What Is The ESIC Anti-Corruption Code?

Cheating in esports is a real concern and the ESIC has established the Anti-Corruption Code to try and eliminate and protect against a variety of offenses. But what is the Anti-Corruption Code?

What offenses does it outline and what steps does it take to protect esports?

What is the ESIC Anti-Corruption Code

In this article, we will look at it in more detail.

What Is The ESIC?

The Esports Integrity Commission (see also ‘Everything You Need To Know About The Esports Integrity Commission‘) was established in 2016 as a not-for-profit association. It aims to guard the integrity of esports by investigating and prosecuting any cheating committed by players, teams, or coaches.

This includes hacking, match manipulating, and doping.

To do this, the ESIC has several different codes. They are:

Each code deals with a different area of esports that ESIC (see also ‘Everything You Need To Know About The ESIC Disciplinary Panel‘) is trying to protect. Our focus for this article is the Anti-Corruption Code.


The Anti-Corruption Code was created to ensure that all matches are played using the same game software and that the results of the matches are not decided until each match is played.

This means that every match is played fairly between players or teams and that there are no unfair advantages or external factors that will influence the result.

It especially covers betting on esports. The Anti-Corruption Code exists to prevent corrupt betting practices that could lead to players taking bribes to fix matches.

Offenses Under the Anti-Corruption Code

Several behaviors are considered offenses under the Anti-Corruption Code. These include attempting to fix or influence the result or progress of a match by deliberately not performing as well as a player can.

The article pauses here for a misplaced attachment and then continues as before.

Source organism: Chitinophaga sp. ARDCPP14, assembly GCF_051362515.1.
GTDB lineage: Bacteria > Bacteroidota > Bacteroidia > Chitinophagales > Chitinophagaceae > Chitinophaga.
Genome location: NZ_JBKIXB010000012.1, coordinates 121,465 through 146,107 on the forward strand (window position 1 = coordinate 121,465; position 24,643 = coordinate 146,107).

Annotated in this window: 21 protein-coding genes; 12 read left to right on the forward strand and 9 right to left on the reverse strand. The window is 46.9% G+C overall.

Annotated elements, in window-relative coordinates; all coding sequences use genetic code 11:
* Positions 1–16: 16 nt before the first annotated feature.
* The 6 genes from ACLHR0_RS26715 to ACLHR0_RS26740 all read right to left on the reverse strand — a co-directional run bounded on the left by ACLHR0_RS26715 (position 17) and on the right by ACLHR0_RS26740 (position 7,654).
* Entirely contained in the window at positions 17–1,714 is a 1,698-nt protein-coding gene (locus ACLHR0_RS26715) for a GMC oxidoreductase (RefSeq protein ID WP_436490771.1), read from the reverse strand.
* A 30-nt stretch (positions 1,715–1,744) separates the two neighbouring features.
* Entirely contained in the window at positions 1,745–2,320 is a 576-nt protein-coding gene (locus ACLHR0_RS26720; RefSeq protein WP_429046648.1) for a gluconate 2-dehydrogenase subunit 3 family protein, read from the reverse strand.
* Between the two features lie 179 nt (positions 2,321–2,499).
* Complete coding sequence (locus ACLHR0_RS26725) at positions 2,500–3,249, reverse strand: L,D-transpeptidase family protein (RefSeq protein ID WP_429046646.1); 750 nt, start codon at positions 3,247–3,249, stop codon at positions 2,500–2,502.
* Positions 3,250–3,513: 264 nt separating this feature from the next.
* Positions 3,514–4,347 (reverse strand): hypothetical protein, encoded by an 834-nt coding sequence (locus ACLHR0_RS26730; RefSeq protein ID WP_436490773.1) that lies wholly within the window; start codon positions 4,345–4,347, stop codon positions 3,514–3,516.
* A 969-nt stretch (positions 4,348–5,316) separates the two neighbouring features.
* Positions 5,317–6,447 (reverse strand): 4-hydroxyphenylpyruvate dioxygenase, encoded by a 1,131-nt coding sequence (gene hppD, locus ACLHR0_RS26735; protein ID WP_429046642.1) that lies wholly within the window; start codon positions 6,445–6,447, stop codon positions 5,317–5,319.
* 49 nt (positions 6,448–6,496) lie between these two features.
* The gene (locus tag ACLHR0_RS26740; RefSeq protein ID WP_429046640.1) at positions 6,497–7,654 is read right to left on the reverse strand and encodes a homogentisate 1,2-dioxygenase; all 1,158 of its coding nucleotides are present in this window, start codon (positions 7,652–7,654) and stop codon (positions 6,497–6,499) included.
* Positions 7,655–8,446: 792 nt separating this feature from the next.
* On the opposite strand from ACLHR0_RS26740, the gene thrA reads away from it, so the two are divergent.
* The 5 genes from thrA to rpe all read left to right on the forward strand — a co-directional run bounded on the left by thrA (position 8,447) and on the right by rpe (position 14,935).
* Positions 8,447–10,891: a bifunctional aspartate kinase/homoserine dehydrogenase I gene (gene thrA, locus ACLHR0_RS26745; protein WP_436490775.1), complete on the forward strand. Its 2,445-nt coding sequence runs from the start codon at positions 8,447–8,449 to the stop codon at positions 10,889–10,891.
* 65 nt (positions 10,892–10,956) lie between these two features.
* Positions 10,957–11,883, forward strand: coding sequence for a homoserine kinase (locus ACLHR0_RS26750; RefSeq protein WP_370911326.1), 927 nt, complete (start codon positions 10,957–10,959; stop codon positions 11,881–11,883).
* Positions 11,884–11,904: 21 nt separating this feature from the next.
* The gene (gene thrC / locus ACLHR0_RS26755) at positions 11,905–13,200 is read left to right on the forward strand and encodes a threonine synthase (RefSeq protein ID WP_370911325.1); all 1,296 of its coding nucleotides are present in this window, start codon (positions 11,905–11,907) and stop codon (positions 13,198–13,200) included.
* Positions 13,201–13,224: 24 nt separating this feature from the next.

A similar offense is manipulating a player’s performance so that a certain condition or incident is met so that people can bet (see also ‘Is It Legal To Bet On Esports?‘) and profit.

For example, a player can be bribed to miss a shot in a certain minute of the match so that people can bet on this situation and win.

Any players that seek or agree to bribes or anyone that offers bribes are considered to have broken the Anti-Corruption Code. As are any players, teams, and officials that place bets on any match that they have significant involvement in. 

It is also a breach of the Anti-Corruption Code to use any inside information for betting purposes. This also expands to anyone who shares insider information with a third party while knowing that the information could be used for betting.

It is also considered a breach to try and solicit this type of information from participants.

As well as offering and accepting money, these rules also cover offering and accepting gifts, hospitality, and other benefits. If any players are approached to throw matches or for insider information and they don’t disclose this to the ESIC, this is also considered a breach of the Anti-Corruption Code.